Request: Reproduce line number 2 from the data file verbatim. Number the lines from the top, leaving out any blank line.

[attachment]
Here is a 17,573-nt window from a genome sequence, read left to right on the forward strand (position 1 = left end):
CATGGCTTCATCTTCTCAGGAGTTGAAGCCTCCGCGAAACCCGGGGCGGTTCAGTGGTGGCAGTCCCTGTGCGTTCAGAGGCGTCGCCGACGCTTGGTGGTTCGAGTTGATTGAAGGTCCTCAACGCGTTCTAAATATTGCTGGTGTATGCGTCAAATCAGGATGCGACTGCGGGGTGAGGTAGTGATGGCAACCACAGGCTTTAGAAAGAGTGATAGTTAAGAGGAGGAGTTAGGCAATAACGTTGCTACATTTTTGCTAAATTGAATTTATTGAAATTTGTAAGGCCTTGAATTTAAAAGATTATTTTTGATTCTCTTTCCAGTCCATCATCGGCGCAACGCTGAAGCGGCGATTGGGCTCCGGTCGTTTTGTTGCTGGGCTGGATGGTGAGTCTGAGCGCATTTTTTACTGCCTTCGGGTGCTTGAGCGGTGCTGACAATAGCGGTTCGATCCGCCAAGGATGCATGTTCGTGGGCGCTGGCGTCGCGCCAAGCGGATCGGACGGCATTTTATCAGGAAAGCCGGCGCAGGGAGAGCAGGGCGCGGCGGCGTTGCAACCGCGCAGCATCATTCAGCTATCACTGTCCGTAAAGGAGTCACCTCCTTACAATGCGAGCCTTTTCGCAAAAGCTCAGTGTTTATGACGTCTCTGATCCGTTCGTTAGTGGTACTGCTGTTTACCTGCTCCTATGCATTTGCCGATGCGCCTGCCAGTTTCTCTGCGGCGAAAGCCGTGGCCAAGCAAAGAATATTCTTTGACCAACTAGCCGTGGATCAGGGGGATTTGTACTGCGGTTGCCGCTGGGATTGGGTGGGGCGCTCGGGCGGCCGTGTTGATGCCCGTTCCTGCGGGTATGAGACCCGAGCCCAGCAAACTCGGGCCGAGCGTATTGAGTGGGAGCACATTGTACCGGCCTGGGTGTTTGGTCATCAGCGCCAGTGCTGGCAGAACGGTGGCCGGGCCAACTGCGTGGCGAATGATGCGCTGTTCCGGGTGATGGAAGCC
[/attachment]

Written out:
CATGGCTTCATCTTCTCAGGAGTTGAAGCCTCCGCGAAACCCGGGGCGGTTCAGTGGTGGCAGTCCCTGTGCGTTCAGAGGCGTCGCCGACGCTTGGTGGTTCGAGTTGATTGAAGGTCCTCAACGCGTTCTAAATATTGCTGGTGTATGCGTCAAATCAGGATGCGACTGCGGGGTGAGGTAGTGATGGCAACCACAGGCTTTAGAAAGAGTGATAGTTAAGAGGAGGAGTTAGGCAATAACGTTGCTACATTTTTGCTAAATTGAATTTATTGAAATTTGTAAGGCCTTGAATTTAAAAGATTATTTTTGATTCTCTTTCCAGTCCATCATCGGCGCAACGCTGAAGCGGCGATTGGGCTCCGGTCGTTTTGTTGCTGGGCTGGATGGTGAGTCTGAGCGCATTTTTTACTGCCTTCGGGTGCTTGAGCGGTGCTGACAATAGCGGTTCGATCCGCCAAGGATGCATGTTCGTGGGCGCTGGCGTCGCGCCAAGCGGATCGGACGGCATTTTATCAGGAAAGCCGGCGCAGGGAGAGCAGGGCGCGGCGGCGTTGCAACCGCGCAGCATCATTCAGCTATCACTGTCCGTAAAGGAGTCACCTCCTTACAATGCGAGCCTTTTCGCAAAAGCTCAGTGTTTATGACGTCTCTGATCCGTTCGTTAGTGGTACTGCTGTTTACCTGCTCCTATGCATTTGCCGATGCGCCTGCCAGTTTCTCTGCGGCGAAAGCCGTGGCCAAGCAAAGAATATTCTTTGACCAACTAGCCGTGGATCAGGGGGATTTGTACTGCGGTTGCCGCTGGGATTGGGTGGGGCGCTCGGGCGGCCGTGTTGATGCCCGTTCCTGCGGGTATGAGACCCGAGCCCAGCAAACTCGGGCCGAGCGTATTGAGTGGGAGCACATTGTACCGGCCTGGGTGTTTGGTCATCAGCGCCAGTGCTGGCAGAACGGTGGCCGGGCCAACTGCGTGGCGAATGATGCGCTGTTCCGGGTGATGGAAGCC